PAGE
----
Fast-forward a few years.  The whole martyr role has gotten old, and you’re now bored with the whole autism thing.  Time to really step up trying to “fix” the kid.  Maybe through a starvation, oops, I mean elimination, diet, or maybe through chelation, a hyperbaric oxygen tank, chemical castration, bleach enemas…who knows.  Pick your poison.  No?  Not fond of any of those options?  Well, you can always pull a Dorothy or a Kelli and just go for the straightforward, violent approach.

Not you, you say?  You love your child? Of course you do.  “In spite” of the autism, right?  You love him/her, you just “hate” the autism.  And by the way, autism “doesn’t define” your child.  S/he “may have autism, but autism doesn’t have him/her.”  And if I don’t agree with you, it must totally be because my children are “SO much higher functioning” than your child is (insert cookie-cutter fecal smearing/aggressive/non-speaking anecdote to prove your point here).

All through this post I’ve said “you.”  But maybe I should I say “us,” because whether or not I like it and whether or not you like it, I am one of you.  Just like you, I have children on the autism spectrum.  Just like you, I face challenges meeting all of my children’s needs.  Just like you, I regularly encounter insensitive “professionals” and judgmental onlookers.  Just like you, I fight for my children to be treated as competent and whole individuals.  

But unlike many of you, I share my children’s diagnosis (or will in a few weeks, once I pay the remaining balance on my nearly $2,000 worth of diagnostic assessments to the psychologist who evaluated me for autism earlier this year).  So while my kids are not clones of me, and I can’t understand everything that they do/feel/think/say, I understand and can relate to the majority of it.  And what I can’t understand? I TRY.  Like any other parent, regardless of their neurology.  I do what I can to make it my business to learn how and what to do what is best for them, even if it isn’t always the easiest route for me.  Because that’s being a parent.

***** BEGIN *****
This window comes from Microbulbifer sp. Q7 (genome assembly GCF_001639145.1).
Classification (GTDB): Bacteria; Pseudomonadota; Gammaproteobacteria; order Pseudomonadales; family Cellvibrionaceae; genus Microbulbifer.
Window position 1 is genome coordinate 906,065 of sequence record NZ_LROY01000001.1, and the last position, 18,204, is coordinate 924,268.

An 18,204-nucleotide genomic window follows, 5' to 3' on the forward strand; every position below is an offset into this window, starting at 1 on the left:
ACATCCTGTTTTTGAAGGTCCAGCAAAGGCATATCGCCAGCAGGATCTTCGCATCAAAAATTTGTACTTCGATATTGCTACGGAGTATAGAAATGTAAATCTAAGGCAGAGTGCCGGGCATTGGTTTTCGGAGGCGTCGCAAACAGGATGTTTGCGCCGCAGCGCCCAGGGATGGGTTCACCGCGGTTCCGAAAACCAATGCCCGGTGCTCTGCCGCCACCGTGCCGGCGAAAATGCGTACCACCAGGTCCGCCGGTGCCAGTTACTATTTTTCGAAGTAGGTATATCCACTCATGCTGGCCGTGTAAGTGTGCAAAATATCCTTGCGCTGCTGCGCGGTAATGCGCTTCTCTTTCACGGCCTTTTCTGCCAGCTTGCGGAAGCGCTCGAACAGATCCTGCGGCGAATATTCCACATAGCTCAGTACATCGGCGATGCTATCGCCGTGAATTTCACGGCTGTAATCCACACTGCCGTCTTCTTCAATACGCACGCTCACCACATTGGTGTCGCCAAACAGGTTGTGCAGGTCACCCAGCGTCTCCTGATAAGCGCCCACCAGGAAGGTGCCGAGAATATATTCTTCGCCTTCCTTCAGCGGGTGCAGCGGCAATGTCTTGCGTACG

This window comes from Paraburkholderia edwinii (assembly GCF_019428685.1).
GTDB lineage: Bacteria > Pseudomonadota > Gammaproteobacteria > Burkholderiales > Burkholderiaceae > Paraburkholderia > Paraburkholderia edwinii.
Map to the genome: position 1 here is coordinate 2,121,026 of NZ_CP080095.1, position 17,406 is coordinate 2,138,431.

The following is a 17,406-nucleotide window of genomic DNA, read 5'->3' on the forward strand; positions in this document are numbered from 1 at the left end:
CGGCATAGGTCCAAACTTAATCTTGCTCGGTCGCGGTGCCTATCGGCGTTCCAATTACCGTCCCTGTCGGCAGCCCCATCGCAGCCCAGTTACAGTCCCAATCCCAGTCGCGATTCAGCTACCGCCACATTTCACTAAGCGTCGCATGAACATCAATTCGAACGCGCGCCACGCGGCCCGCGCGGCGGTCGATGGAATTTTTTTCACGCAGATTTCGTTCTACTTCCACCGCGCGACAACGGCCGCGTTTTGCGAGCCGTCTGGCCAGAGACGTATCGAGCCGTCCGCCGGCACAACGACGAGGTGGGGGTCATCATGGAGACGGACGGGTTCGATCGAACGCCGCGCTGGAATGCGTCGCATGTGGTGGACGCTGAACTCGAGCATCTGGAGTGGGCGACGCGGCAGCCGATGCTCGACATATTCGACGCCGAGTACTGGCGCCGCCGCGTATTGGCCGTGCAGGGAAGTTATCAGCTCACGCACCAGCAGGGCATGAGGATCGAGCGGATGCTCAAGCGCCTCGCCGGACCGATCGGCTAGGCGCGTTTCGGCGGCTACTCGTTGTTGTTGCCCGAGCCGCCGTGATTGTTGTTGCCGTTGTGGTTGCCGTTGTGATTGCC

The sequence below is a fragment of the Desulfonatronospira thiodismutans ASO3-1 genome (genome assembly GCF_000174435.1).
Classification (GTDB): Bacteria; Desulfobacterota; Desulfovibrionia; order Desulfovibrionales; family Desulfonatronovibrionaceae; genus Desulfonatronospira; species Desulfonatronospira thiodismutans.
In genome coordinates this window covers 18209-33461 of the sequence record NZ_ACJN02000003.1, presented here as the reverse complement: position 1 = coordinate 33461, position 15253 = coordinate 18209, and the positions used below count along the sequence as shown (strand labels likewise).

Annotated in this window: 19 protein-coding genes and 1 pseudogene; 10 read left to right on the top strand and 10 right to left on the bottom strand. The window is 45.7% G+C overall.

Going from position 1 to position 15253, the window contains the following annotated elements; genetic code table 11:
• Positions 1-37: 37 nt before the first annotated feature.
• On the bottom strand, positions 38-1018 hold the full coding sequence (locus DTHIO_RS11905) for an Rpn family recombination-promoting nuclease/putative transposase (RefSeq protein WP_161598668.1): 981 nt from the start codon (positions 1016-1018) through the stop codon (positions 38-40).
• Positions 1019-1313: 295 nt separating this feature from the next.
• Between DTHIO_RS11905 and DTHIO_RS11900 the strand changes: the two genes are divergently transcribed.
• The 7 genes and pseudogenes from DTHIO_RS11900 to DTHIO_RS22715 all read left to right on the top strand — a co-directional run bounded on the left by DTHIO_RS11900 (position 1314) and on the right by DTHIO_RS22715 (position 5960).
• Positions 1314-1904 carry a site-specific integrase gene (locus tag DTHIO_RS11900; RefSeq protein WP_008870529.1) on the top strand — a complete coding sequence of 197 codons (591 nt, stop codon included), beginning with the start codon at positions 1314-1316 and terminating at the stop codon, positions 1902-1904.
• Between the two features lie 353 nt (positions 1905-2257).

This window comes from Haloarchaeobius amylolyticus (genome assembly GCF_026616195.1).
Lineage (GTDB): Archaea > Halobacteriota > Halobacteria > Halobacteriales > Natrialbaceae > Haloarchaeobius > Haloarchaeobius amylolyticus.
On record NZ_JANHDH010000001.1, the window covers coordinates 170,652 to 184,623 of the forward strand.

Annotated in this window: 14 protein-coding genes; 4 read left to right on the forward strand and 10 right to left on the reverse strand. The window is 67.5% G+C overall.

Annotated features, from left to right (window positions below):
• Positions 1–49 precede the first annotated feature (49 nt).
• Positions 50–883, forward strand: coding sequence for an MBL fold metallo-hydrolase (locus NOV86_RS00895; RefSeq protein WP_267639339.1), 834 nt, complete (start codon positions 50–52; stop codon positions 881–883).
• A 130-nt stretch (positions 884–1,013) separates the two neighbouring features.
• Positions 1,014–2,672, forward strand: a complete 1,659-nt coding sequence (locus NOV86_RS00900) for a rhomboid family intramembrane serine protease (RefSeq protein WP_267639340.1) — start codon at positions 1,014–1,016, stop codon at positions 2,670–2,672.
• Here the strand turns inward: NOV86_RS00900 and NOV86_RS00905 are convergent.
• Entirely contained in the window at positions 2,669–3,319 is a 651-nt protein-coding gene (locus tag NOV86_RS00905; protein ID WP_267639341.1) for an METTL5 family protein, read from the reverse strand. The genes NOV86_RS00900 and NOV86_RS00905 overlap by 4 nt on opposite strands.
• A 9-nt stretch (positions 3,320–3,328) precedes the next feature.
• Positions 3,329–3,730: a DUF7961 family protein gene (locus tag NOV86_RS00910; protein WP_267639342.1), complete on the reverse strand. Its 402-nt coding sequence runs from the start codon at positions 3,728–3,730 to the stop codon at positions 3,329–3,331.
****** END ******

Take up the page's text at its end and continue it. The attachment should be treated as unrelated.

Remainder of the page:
You aren’t Dorothy and you aren’t Kelli, you say.  So why am I so mad?  I am mad because every day you help to foster the development of future Dorothys and Kellis in the way that you, either by omission or commission, contribute to negative autism stereotyping.  That whole doom and gloom, fire and brimstone, autism=disaster/tragedy thing?  Very damaging—not just to those on the spectrum, but also to everyone.

And I am mad because inadvertently, you represent ME.  And parents like me, both autistic and non-autistic, who truly love and embrace our beautiful, unique, quirky, weird, awesome autistic kids.  Your hollow, negative voices drown out ours, and we are TIRED of you misrepresenting us.  We are tired of you recruiting scared, hurting parents who are searching for answers to your sick point of view and brainwashing them into thinking like you.  We are sick of you controlling the public perception of autism, and we are tired of the disparities we see nationwide regarding resources for those with autism diagnoses.

But most of all, we’re sick of the carnage you leave behind…the Alexs and the Issys of this world who had to pay the ultimate price.

It’s enough.  Grow the hell up, and once you do, open your eyes.  Open. Your. Eyes.  We can no longer afford your blindness.  I can’t, my children can’t, and your autistic children can’t either.

Justice for Alex.  Justice for Issy.